Is it just me, or has this blog gone crazy for seafood lately?
Shrimp last week, trout today, and I even snuck some fish sauce into Friday’s mushroom lettuce wraps. There may or may not be a package of smoked salmon in my fridge, too, for another recipe I’m hoping to post next week. There’s not necessarily a reason for it… I guess I just decided it was about time to work my way through all the fish recipes on the “to make” list I’m constantly adding to.
And this one… this one is a keeper!
Despite the fact that scrambled eggs must be the hardest food in the history of all foods to photograph. Sigh.
Can you see past it? Can you imagine the creamy, smoky decadence of trout in your scrambled eggs?
Have you ever even had trout?
Let me just talk about trout for a minute, because it’s a new thing for me.
Growing up in a family that doesn’t fish, I was pretty unaware of trout as something edible until I moved to Utah. Not that there’s no trout to be had where I grew up, but there’s definitely much more of it on restaurant menus in a land-locked state. It’s really the only fish that can be locally sourced! Of course, the trout I used here was smoked in Maine… go figure.
Anyway, for those of you still in the dark about trout, let me fill you in. It has the same pink-ish hue as salmon, and a similar, albeit fishier, flavor. It is absolutely AH-mazing smoked, and you can buy it in vacuum-sealed bags, just like smoked salmon. The texture is much different, though. You can see in these pictures that it’s, I don’t know, flakier? But a warning: cooking with it will leave your hands smelling very fishy indeed. Would I advise going shopping for wedding invitations afterwards, and putting your fishy little paws all over everything in the stationery store? No, no I wouldn’t. Why would you even ask that question? Long story short, smoked trout is full of delectable fishy and smoky flavors, and it is to DIE for in these eggs.
This meal is inspired by a recent restaurant brunch (after my half marathon, actually!). It was one of those meals I couldn’t wait to get in the kitchen to recreate for you, because it was just that good! So good I pretty much licked my plate clean, despite the enormous restaurant portion size. I wasn’t sure I would be able to do it justice, but what do you know… it was pretty darn easy after all.
I love recipes with just a handful of ingredients, and that’s exactly what we have here. I left the milk out of the photo above, but you can see we’re keeping things pretty simple. And the best part (in my opinion) is that there’s very little chopping. Who has time to chop a mountain of veggies before breakfast? Not this hungry girl.
I did a fair amount of googling of “perfect scrambled eggs recipes” before making and photographing this scramble, because I wanted to be sure I was making you the best scrambled eggs possible. Well, it turns out there are wildly diverging theories on the best scrambling technique – from “whisking the eggs beforehand will ruin everything” to “the key is to beat the eggs really hard beforehand.” Seriously. So let me share my favorite technique with you:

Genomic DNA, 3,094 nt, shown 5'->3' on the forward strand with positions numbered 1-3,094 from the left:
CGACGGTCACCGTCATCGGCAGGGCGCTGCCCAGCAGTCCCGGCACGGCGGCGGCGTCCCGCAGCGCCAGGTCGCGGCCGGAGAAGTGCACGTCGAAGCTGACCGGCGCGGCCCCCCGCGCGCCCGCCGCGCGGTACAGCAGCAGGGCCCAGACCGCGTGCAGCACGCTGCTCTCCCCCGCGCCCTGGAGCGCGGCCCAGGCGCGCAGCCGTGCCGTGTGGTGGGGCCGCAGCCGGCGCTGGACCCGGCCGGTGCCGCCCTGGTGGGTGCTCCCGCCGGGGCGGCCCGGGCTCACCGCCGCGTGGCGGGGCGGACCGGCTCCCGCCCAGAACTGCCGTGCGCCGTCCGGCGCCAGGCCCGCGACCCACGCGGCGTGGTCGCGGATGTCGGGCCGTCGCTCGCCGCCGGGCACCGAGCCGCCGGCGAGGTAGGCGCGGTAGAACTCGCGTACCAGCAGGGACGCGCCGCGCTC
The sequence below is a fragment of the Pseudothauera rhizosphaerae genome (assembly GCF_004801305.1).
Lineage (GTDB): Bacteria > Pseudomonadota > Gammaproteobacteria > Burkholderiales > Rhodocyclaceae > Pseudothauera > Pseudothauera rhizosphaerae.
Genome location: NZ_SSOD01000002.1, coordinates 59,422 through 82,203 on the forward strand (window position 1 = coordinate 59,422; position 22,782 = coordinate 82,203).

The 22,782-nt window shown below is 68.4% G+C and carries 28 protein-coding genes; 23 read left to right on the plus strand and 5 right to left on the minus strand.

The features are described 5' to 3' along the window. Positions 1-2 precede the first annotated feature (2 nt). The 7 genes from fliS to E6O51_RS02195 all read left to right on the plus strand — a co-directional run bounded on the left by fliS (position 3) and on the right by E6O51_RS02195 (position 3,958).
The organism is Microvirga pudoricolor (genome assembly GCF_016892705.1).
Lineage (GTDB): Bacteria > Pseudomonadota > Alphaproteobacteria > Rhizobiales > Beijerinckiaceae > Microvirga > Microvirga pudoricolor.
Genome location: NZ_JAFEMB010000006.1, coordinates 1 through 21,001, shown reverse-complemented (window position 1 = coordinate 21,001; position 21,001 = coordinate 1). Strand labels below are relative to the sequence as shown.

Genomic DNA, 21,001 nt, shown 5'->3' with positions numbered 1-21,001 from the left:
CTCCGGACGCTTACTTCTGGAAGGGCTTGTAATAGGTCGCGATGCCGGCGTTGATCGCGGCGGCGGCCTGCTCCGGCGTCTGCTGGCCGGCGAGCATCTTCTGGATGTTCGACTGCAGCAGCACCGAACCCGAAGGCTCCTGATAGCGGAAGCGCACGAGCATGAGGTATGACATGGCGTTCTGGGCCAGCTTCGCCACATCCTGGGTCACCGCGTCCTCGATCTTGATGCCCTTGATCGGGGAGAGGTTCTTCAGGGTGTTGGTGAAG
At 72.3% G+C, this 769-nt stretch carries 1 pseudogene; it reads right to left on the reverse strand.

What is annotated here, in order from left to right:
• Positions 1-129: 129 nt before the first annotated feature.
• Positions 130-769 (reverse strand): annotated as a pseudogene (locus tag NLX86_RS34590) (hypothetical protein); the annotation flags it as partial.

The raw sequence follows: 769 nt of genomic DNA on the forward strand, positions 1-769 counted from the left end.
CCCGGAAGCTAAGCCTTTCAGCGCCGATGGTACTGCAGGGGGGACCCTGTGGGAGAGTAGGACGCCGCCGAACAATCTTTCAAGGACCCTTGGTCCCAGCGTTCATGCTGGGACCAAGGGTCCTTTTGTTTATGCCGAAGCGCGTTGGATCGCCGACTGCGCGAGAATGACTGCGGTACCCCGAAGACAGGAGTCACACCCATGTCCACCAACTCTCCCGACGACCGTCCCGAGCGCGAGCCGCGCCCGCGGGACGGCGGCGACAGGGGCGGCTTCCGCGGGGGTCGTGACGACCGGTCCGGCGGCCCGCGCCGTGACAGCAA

1) Beat the eggs first.
2) Don’t stir too much.
3) Take them off the heat before they’re done.
Doing these three things will give you creamy scrambled eggs and big fluffy pieces, which is always my goal. No shriveled brown bits… although Nate can vouch for the fact that I’ve made my fair share of scrambled eggs like that, too. Here, taking the eggs off the heat before they’re done is especially key, because that’s when we’re stirring in everything else. Because the eggs aren’t quite solid yet, they really let all that smoky trout flavor in, in a way they wouldn’t if they were already thoroughly cooked.
I made this scramble for one because I was playing single lady for the weekend. (P.S. Not having to share my bed or my food is THE BEST. Sorry Nate.) You could easily double or even quadruple the recipe if you’ve got more people to feed. Orrr if you just want more for yourself! I definitely understand.
Have a good Tuesday and enjoy the short work week!
- 2 eggs
- splash of milk (any kind will do)
- 1 Tbsp butter
- 2 oz smoked trout, skin removed and flaked with a fork
- handful of sugar snap peas
- 1 green onion, sliced into 1-inch pieces
- salt and pepper
- Crack the eggs into a medium-sized bowl and add a splash of milk. (I used almond milk.) Beat eggs with a hand mixer for 30 seconds to a minute, until foamy.
- Melt butter in a small non-stick skillet over medium-low heat. Pour in the eggs. Cook for a minute or two until the bottom begins to set. Using a rubber spatula, lift up the edges to let the liquid pour into the bottom of the pan. Repeat until no liquid remains but the top of the eggs are still not cooked.
- Remove from heat and stir in the smoked trout, sugar snaps, green onion, and a sprinkle of salt and pepper. The eggs will continue to cook for a minute or two after being removed from the heat. Serve and enjoy immediately!